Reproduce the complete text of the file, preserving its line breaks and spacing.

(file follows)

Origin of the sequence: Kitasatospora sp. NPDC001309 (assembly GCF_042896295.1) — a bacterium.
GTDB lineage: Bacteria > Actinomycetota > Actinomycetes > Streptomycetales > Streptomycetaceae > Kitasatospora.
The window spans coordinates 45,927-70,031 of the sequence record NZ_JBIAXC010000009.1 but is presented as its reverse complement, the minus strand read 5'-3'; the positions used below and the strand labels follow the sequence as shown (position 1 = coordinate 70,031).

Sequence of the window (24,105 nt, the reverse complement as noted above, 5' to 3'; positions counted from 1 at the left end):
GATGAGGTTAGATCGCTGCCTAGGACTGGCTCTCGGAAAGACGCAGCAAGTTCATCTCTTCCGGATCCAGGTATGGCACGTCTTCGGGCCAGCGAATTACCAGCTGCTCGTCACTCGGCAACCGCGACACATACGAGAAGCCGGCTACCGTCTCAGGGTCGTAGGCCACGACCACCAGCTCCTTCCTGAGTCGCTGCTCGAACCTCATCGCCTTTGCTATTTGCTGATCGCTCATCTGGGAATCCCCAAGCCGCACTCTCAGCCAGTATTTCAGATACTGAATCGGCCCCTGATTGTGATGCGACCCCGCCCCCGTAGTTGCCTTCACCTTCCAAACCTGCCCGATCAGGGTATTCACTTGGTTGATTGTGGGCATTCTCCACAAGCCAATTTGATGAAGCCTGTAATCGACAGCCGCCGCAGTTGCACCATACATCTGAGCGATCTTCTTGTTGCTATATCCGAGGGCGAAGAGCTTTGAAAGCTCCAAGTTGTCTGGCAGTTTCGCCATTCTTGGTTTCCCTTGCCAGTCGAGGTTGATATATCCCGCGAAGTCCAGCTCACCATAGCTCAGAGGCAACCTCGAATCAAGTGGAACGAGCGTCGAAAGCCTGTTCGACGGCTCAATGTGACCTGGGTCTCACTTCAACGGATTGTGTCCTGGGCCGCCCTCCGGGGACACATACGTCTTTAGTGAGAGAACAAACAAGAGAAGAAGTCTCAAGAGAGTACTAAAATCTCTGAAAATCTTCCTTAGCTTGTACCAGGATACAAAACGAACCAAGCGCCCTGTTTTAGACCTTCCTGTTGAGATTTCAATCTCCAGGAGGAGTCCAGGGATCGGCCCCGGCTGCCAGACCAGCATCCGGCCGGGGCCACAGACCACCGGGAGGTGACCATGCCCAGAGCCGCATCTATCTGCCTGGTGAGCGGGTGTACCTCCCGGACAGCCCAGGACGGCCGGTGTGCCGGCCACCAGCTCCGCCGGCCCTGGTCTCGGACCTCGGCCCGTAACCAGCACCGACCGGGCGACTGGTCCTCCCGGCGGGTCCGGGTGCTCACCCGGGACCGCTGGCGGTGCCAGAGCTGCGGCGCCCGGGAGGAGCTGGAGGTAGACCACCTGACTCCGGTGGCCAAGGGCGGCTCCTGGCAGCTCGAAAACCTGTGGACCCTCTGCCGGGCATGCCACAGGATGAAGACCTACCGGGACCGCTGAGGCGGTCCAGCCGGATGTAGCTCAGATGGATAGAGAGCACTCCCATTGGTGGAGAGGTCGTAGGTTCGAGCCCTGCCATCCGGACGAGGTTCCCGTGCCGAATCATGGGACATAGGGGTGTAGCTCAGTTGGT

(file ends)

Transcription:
Origin of the sequence: Kitasatospora sp. NPDC001309 (assembly GCF_042896295.1) — a bacterium.
GTDB lineage: Bacteria > Actinomycetota > Actinomycetes > Streptomycetales > Streptomycetaceae > Kitasatospora.
The window spans coordinates 45,927-70,031 of the sequence record NZ_JBIAXC010000009.1 but is presented as its reverse complement, the minus strand read 5'-3'; the positions used below and the strand labels follow the sequence as shown (position 1 = coordinate 70,031).

Sequence of the window (24,105 nt, the reverse complement as noted above, 5' to 3'; positions counted from 1 at the left end):
GATGAGGTTAGATCGCTGCCTAGGACTGGCTCTCGGAAAGACGCAGCAAGTTCATCTCTTCCGGATCCAGGTATGGCACGTCTTCGGGCCAGCGAATTACCAGCTGCTCGTCACTCGGCAACCGCGACACATACGAGAAGCCGGCTACCGTCTCAGGGTCGTAGGCCACGACCACCAGCTCCTTCCTGAGTCGCTGCTCGAACCTCATCGCCTTTGCTATTTGCTGATCGCTCATCTGGGAATCCCCAAGCCGCACTCTCAGCCAGTATTTCAGATACTGAATCGGCCCCTGATTGTGATGCGACCCCGCCCCCGTAGTTGCCTTCACCTTCCAAACCTGCCCGATCAGGGTATTCACTTGGTTGATTGTGGGCATTCTCCACAAGCCAATTTGATGAAGCCTGTAATCGACAGCCGCCGCAGTTGCACCATACATCTGAGCGATCTTCTTGTTGCTATATCCGAGGGCGAAGAGCTTTGAAAGCTCCAAGTTGTCTGGCAGTTTCGCCATTCTTGGTTTCCCTTGCCAGTCGAGGTTGATATATCCCGCGAAGTCCAGCTCACCATAGCTCAGAGGCAACCTCGAATCAAGTGGAACGAGCGTCGAAAGCCTGTTCGACGGCTCAATGTGACCTGGGTCTCACTTCAACGGATTGTGTCCTGGGCCGCCCTCCGGGGACACATACGTCTTTAGTGAGAGAACAAACAAGAGAAGAAGTCTCAAGAGAGTACTAAAATCTCTGAAAATCTTCCTTAGCTTGTACCAGGATACAAAACGAACCAAGCGCCCTGTTTTAGACCTTCCTGTTGAGATTTCAATCTCCAGGAGGAGTCCAGGGATCGGCCCCGGCTGCCAGACCAGCATCCGGCCGGGGCCACAGACCACCGGGAGGTGACCATGCCCAGAGCCGCATCTATCTGCCTGGTGAGCGGGTGTACCTCCCGGACAGCCCAGGACGGCCGGTGTGCCGGCCACCAGCTCCGCCGGCCCTGGTCTCGGACCTCGGCCCGTAACCAGCACCGACCGGGCGACTGGTCCTCCCGGCGGGTCCGGGTGCTCACCCGGGACCGCTGGCGGTGCCAGAGCTGCGGCGCCCGGGAGGAGCTGGAGGTAGACCACCTGACTCCGGTGGCCAAGGGCGGCTCCTGGCAGCTCGAAAACCTGTGGACCCTCTGCCGGGCATGCCACAGGATGAAGACCTACCGGGACCGCTGAGGCGGTCCAGCCGGATGTAGCTCAGATGGATAGAGAGCACTCCCATTGGTGGAGAGGTCGTAGGTTCGAGCCCTGCCATCCGGACGAGGTTCCCGTGCCGAATCATGGGACATAGGGGTGTAGCTCAGTTGGT